Whenever I see a headline like that, I can’t help but think that it’s drenched in positive thinking.
Then, I look at a day like yesterday.
Yesterday, I didn’t really feel like working. At all. The motivation to write was nonexistent. I didn’t feel inspired and the words were simply not coming out. So, I got up and headed over to Ledges State Park. I packed a backpack with a lunch, a full water bottle, some bug spray, and a few other odds and ends and I headed out on a solo hike that took me a large portion of the day.
About halfway through, after climbing a big hill, I was completely winded, so I stopped for a while. I sat down against a tree and read a book in the natural light for a while, maybe half an hour or so.
I got back to my car in the mid-afternoon, drove home, and met my kids as they got off the bus. We went on a short geocaching run to see if there was something wrong with our geocache (there was – it had fallen into some water), then we came back home and made supper together.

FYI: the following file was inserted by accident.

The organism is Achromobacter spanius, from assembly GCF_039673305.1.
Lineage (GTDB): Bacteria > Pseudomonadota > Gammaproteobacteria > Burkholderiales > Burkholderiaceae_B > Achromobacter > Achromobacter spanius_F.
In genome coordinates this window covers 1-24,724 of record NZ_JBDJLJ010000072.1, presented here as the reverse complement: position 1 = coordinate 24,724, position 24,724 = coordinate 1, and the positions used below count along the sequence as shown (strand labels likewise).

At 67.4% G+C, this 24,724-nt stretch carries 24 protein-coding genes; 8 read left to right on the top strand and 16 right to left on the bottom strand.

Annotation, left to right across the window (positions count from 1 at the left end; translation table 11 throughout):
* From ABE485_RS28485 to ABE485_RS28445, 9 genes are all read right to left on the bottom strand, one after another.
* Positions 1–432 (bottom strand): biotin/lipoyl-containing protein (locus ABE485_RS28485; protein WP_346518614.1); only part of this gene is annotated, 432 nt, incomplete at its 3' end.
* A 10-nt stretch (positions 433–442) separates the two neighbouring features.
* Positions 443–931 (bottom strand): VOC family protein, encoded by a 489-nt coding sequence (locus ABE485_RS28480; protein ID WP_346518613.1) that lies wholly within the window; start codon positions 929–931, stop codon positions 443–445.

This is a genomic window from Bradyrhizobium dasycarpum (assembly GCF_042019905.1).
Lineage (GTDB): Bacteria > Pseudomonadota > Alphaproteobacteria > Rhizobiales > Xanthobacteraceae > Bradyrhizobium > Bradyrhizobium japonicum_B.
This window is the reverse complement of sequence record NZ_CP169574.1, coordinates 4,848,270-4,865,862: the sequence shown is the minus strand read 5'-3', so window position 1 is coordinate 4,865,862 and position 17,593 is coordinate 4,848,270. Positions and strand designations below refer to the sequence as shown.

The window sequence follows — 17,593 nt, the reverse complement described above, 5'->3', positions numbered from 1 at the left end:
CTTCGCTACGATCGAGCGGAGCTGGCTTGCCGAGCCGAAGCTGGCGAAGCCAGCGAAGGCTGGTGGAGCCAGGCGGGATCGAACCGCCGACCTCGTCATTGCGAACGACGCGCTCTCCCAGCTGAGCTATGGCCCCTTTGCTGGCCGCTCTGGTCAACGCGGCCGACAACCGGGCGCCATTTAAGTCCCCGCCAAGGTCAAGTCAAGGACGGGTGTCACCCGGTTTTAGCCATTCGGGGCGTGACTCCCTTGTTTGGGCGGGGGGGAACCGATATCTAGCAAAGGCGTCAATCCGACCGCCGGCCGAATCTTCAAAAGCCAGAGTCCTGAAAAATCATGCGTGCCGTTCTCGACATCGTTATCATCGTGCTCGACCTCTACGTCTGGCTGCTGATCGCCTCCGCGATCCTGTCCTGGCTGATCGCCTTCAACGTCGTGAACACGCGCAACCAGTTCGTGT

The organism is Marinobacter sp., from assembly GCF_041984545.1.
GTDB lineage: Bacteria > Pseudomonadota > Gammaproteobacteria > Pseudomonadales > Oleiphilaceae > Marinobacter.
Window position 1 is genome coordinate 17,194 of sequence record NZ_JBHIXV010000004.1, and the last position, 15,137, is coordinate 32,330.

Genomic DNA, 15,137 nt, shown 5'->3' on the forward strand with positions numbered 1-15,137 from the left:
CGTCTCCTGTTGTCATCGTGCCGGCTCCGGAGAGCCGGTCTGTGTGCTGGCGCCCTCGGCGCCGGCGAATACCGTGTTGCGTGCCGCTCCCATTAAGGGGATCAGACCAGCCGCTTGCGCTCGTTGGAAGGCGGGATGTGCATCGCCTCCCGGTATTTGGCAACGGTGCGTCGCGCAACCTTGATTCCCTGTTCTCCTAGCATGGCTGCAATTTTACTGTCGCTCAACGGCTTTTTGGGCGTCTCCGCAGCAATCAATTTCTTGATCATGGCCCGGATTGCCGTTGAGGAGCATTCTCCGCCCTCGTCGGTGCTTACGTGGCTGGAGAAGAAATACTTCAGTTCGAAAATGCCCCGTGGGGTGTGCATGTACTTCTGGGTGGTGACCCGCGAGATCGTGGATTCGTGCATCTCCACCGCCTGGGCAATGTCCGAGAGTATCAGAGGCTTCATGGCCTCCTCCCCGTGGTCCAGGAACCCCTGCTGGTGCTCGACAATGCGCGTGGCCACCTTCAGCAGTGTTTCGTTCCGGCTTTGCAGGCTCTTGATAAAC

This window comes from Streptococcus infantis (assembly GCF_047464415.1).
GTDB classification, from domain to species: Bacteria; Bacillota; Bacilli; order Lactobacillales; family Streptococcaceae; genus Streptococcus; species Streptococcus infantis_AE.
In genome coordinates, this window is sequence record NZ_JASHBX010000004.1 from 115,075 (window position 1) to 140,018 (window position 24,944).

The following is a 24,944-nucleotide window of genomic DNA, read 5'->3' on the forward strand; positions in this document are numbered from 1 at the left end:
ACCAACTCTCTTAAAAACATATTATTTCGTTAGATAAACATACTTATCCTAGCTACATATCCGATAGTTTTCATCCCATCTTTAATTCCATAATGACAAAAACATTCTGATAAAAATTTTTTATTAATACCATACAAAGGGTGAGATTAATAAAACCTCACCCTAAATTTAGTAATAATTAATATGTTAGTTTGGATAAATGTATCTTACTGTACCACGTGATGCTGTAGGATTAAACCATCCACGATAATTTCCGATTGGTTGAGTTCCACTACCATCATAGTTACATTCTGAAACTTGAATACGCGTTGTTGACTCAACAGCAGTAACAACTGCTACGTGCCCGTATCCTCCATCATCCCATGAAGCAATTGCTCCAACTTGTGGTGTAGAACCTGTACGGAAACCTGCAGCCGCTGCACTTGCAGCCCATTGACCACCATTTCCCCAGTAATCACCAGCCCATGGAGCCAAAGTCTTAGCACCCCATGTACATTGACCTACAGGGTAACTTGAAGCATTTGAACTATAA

After supper, I sat out in a comfortable chair on the back deck and read for another hour.
At the end of the day, I felt fantastic – that kind of physical and mental tiredness where all you can think about is going to bed but you feel good because you’ve been using your body and mind so hard.
Here’s the thing: What I described is almost exactly what I want in terms of a normal day-to-day life. That’s the life I want, one where I get exercise and fresh air, where I exercise my mind thoroughly to boot, where I get quality time with the people I care about.